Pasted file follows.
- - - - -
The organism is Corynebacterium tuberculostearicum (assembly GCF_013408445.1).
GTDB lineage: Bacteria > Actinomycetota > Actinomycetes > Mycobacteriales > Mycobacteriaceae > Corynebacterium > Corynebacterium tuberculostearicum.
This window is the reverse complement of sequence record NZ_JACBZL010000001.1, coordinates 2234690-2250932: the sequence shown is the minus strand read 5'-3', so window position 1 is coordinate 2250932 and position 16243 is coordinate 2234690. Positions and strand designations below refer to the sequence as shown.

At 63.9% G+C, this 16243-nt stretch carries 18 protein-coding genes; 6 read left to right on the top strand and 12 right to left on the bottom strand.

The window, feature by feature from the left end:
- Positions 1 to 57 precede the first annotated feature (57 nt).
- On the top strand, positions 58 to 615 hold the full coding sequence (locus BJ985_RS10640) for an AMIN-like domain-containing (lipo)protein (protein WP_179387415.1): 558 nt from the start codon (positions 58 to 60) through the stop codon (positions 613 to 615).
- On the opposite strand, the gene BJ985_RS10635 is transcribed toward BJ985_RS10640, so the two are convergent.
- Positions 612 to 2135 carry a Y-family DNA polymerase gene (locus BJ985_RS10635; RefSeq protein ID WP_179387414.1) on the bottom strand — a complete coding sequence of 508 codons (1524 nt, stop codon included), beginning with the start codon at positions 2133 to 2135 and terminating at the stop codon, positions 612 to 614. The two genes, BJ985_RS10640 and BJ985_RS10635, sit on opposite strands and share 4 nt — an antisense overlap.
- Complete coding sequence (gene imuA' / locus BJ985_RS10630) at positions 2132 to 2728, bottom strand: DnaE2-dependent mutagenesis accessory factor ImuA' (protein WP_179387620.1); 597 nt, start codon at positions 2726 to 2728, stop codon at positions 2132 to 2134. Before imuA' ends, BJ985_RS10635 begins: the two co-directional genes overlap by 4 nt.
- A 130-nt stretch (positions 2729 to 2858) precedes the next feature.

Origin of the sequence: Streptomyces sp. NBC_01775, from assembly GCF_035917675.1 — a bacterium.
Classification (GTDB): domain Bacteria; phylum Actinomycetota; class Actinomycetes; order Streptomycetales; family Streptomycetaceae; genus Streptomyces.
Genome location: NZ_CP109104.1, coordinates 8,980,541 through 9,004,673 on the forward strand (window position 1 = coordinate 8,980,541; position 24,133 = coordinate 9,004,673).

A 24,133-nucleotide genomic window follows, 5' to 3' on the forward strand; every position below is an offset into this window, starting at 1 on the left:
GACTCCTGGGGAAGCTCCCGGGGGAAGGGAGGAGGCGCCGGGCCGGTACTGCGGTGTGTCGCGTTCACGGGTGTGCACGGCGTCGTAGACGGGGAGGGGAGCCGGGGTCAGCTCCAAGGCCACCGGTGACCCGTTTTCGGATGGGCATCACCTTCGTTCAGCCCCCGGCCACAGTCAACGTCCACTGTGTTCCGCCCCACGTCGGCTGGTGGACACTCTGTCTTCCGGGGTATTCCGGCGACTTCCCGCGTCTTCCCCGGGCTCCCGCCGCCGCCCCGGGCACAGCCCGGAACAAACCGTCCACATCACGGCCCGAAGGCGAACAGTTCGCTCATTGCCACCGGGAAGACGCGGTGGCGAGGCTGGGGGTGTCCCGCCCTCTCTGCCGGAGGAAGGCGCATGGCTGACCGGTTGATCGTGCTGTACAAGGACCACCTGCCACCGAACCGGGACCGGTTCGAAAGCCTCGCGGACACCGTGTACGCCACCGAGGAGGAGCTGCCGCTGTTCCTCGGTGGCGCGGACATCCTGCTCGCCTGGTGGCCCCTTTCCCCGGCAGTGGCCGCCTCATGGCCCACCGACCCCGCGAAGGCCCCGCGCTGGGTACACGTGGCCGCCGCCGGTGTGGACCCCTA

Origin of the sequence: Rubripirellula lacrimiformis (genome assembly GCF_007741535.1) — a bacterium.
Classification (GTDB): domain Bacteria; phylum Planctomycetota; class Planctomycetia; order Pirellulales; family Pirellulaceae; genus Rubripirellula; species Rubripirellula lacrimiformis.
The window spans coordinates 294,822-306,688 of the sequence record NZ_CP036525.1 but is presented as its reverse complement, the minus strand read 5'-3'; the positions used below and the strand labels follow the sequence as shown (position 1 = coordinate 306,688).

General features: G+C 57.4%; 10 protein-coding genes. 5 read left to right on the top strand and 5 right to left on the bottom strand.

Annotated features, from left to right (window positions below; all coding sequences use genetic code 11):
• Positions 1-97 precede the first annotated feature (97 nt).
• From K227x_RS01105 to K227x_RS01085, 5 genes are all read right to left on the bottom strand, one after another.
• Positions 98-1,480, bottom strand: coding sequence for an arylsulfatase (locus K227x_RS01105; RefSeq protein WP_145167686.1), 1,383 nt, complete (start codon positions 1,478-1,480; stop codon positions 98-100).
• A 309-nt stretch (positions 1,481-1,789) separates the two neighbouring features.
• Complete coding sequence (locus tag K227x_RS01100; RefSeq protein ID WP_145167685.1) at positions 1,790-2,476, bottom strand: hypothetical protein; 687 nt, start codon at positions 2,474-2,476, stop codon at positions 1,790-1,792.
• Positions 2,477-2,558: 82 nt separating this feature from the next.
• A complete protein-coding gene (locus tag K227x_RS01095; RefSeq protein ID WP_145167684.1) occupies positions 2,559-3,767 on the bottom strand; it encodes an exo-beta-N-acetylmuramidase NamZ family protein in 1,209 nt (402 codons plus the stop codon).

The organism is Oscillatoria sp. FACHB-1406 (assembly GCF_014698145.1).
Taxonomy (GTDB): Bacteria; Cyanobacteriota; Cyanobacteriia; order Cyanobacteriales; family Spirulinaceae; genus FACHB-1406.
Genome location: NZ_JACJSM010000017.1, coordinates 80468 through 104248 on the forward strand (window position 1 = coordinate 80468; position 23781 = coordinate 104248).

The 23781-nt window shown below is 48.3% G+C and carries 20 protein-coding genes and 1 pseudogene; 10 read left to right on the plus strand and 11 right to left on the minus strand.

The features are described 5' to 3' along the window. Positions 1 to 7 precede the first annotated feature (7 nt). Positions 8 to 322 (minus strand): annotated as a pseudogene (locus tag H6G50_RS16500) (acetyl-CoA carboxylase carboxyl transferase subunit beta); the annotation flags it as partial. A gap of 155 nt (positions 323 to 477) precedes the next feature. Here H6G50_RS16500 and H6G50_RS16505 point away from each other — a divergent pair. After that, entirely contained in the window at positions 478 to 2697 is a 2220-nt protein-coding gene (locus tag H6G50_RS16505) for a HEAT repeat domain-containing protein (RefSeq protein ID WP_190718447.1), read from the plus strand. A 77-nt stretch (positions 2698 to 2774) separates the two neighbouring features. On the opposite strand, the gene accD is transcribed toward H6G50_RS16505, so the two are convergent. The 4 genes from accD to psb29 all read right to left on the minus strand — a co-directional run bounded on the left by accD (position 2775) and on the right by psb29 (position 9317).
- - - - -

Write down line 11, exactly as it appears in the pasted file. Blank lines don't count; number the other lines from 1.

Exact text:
- A 130-nt stretch (positions 2729 to 2858) precedes the next feature.